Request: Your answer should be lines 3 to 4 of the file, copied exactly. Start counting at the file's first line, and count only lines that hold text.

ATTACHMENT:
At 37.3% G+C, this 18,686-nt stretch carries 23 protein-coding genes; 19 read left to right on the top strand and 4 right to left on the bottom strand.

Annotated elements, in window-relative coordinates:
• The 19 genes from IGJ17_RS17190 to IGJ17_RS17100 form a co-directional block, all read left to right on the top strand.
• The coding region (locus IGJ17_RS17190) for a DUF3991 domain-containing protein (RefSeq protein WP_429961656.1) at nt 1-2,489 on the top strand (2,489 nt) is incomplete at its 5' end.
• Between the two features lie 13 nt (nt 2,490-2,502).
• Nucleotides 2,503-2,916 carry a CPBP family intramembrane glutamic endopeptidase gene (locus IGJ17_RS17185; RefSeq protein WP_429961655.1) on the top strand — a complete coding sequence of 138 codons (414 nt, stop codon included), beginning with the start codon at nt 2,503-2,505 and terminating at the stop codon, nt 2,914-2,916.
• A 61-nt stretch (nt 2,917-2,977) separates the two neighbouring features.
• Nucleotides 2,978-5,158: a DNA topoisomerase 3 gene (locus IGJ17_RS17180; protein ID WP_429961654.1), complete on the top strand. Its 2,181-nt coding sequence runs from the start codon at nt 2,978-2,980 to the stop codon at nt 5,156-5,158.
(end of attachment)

• The 19 genes from IGJ17_RS17190 to IGJ17_RS17100 form a co-directional block, all read left to right on the top strand.
• The coding region (locus IGJ17_RS17190) for a DUF3991 domain-containing protein (RefSeq protein WP_429961656.1) at nt 1-2,489 on the top strand (2,489 nt) is incomplete at its 5' end.